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Portland Study Shows Urban Watershed Can Support Healthy Population Of Native Fish
Posted on Friday, March 02, 2018 (PST)

A watershed in the south Portland suburbs was found to have a healthy and diverse population of native coastal cutthroat trout equal to cutthroats in a pristine mountain stream, according to a recent study.


The study found that native coastal cutthroat in Tryon Creek, a tributary of the Willamette River downstream of Willamette Falls and upstream of Portland, Ore. are represented by all age classes, that they migrate in and out of local streams, are genetically diverse, are free from disease, and that these characteristics of the Tryon Creek trout population were similar to non-urban populations of the trout in the Mt. Hood National Forest.


Tryon Creek is one of the largest urban watersheds in Portland, Oregon, a city of more than 650,000 people, where developed land accounts for 55.6 percent of total land use, the study says. The stream itself is located in the Tryon Creek State Natural Area and has about 43 kilometers (27 miles) of open streambed and 5 kilometers (3 miles) in culverts or pipes


“We found that an urban watershed can support a healthy population of environmentally sensitive, native fish,” said Brook Silver, fish biologist with the U.S. Fish and Wildlife Service and one of the study’s authors. “This example of a relatively healthy fish population in an urbanized landscape demonstrates the value of habitat conservation. As cities continue to grow, it will be important to preserve and maintain habitat that serves to protect sensitive, threatened, and endangered species.”


The study says that the effect of urbanization is often called urban stream syndrome with symptoms such as altered flow dynamics, passage barriers, poor water quality and degraded food webs, as well as an urban condition known as the heat island effect. After protections were put in place and habitat improvements were made in and around Tryon Creek, however, the stream is less prone to these symptoms than other urban watersheds.


“An urban stream can support a healthy population of coastal cutthroat trout” was published in the journal Urban Ecosystems.


Silver’s co-authors are Michael Hudson, fish biologist, Christian Smith, geneticist, Kenneth Lujon, fish biologist, and Timothy Whitesel, fish biologist, all with the Service; and Melissa Brown, environmental specialist with the City of Portland.


Native fish species found in the creek are cutthroat and, possibly, resident rainbow trout, the study says. Anecdotal evidence is that steelhead once spawned in the creek and that juvenile coho and chinook salmon are using the lower area of the creek near the Willamette River for temporary rearing.


“Of these species, Coastal Cutthroat Trout appear to be the most likely self-sustaining natural population of fish in the stream,” the study says.


The study was done after completing a number of fish habitat improvements. Some of those improvements by the City of Portland protect the sometimes steep-banked creek from erosion, others improved the floodplain fill, hardened creek banks and created shallow water refuges with large wood and boulder installations, as well as projects that replanted riparian areas, Silver said.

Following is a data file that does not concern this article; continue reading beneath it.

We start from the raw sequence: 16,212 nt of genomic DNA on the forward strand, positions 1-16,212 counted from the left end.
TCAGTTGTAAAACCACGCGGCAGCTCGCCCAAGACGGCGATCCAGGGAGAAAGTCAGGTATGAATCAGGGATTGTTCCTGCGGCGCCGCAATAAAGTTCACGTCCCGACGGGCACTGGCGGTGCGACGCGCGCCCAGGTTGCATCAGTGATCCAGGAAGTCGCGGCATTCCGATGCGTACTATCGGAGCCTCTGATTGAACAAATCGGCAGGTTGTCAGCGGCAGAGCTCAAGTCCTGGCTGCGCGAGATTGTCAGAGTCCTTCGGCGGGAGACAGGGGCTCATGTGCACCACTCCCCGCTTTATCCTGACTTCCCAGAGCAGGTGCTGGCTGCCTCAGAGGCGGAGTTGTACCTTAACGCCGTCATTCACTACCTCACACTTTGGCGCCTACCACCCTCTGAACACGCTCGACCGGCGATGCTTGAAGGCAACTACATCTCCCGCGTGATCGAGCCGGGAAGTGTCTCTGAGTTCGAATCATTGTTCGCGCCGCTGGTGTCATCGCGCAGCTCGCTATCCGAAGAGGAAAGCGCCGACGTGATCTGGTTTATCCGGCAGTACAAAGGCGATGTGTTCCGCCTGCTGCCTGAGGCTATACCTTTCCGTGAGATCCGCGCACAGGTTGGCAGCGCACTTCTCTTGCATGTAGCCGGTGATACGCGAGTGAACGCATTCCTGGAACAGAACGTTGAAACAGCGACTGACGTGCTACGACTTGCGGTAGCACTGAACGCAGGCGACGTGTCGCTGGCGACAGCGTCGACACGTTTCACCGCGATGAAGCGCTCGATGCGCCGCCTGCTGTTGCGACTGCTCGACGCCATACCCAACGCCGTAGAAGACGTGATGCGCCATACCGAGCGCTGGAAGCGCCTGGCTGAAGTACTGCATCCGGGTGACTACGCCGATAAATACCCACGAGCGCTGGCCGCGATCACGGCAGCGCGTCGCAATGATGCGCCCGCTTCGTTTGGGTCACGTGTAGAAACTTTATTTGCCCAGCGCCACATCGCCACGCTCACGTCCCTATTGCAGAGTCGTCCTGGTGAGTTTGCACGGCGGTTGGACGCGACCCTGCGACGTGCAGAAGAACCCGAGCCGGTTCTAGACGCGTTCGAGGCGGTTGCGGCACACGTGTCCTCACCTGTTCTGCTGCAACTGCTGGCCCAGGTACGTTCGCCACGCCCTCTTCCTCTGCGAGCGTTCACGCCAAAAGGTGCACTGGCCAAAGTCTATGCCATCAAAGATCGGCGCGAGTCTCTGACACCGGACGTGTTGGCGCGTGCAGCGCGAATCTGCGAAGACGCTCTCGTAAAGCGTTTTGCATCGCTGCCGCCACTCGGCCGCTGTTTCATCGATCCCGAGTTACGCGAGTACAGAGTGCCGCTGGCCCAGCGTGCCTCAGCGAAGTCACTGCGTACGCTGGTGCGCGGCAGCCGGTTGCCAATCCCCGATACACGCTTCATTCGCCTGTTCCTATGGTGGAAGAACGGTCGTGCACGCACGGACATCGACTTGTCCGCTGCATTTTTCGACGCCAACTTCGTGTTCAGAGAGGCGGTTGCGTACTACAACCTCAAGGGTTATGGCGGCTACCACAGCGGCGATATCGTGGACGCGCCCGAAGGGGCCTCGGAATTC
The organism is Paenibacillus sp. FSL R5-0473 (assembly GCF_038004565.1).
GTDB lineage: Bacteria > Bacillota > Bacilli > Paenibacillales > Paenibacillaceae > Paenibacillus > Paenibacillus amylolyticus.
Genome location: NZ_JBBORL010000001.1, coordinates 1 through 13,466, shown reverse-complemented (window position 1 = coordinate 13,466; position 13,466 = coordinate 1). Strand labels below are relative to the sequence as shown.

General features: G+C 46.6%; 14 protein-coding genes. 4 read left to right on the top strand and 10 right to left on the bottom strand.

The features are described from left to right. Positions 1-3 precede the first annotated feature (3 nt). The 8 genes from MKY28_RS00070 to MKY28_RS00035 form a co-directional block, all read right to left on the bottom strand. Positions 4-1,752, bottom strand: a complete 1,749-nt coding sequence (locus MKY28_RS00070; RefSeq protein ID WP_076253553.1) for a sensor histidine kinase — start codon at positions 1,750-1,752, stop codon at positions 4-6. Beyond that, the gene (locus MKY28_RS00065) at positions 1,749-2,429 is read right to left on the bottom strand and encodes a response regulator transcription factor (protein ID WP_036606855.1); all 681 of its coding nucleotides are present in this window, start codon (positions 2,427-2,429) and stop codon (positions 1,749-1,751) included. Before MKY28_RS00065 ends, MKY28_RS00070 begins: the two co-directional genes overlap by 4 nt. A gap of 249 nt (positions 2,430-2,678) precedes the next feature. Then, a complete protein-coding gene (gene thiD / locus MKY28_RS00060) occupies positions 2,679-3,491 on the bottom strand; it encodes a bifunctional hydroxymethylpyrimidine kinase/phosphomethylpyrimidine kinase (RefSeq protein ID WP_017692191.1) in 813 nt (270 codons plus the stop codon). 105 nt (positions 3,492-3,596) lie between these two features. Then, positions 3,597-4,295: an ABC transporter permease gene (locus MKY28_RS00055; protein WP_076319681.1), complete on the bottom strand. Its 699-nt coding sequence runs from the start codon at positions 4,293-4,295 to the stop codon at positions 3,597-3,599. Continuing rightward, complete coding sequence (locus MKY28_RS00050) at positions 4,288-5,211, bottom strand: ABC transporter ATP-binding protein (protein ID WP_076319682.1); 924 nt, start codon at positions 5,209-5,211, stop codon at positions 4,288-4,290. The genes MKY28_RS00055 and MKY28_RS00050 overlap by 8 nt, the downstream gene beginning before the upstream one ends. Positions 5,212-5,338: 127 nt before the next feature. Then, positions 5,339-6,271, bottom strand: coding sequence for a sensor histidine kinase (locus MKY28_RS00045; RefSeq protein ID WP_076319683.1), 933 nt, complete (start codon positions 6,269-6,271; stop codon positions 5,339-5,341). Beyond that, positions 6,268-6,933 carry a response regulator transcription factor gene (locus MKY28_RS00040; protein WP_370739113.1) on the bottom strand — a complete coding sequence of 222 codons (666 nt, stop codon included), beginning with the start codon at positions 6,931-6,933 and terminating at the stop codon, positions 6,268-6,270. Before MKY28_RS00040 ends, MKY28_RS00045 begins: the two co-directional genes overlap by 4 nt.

In 2008, the Oregon Department of Transportation retrofitted the culvert under Oregon State Highway 43 with a new baffle system to improve fish passage and provided habitat restoration. In 2010, the city improved floodplain connectivity below the Highway 43 culvert.


“Making large connected habitats a priority for preservation and improvement may be essential to protecting sensitive species,” Silver said. “In growing urban areas, it will be important to integrate the conservation of healthy stream habitats with watershed planning.”


The study was done to monitor the effectiveness of these habitat improvements made by the Service and City of Portland’s Bureau of Environmental Services.


“As part of our monitoring, we surveyed the Coastal Cutthroat Trout population above the Highway 43 culvert,” Silver said. “We wanted to see if the population health of Tryon Creek’s Coastal Cutthroat Trout was similar to that of populations of Coastal Cutthroat Trout located in relatively pristine ecosystems.”


Rehabilitation of essential habitat in developed urban watersheds, such as Portland’s, can theoretically improve fish abundance and diversity, the study concludes.


“In the case of Tryon Creek, it may be particularly important that rehabilitation efforts and habitat quality are relatively high in the lower portion of the watershed,” it says. “This helps promote the ability for cutthroat trout to have connectivity with ecosystems outside of the watershed.”


Areas where large connected spaces are preserved and maintained, such as the Tryon Creek State Natural Area, may be fundamental to protecting sensitive, threatened or endangered species in urban habitats, the study says.


“We realize not all urban watersheds have the same potential to support healthy fish populations, but it is possible where opportunities exist,” Silver said. “As cities grow, assets like fish and water quality often get overlooked.  Planning smart, conservation-minded development will be important to minimize impacts to natural resources and protect what remains.”


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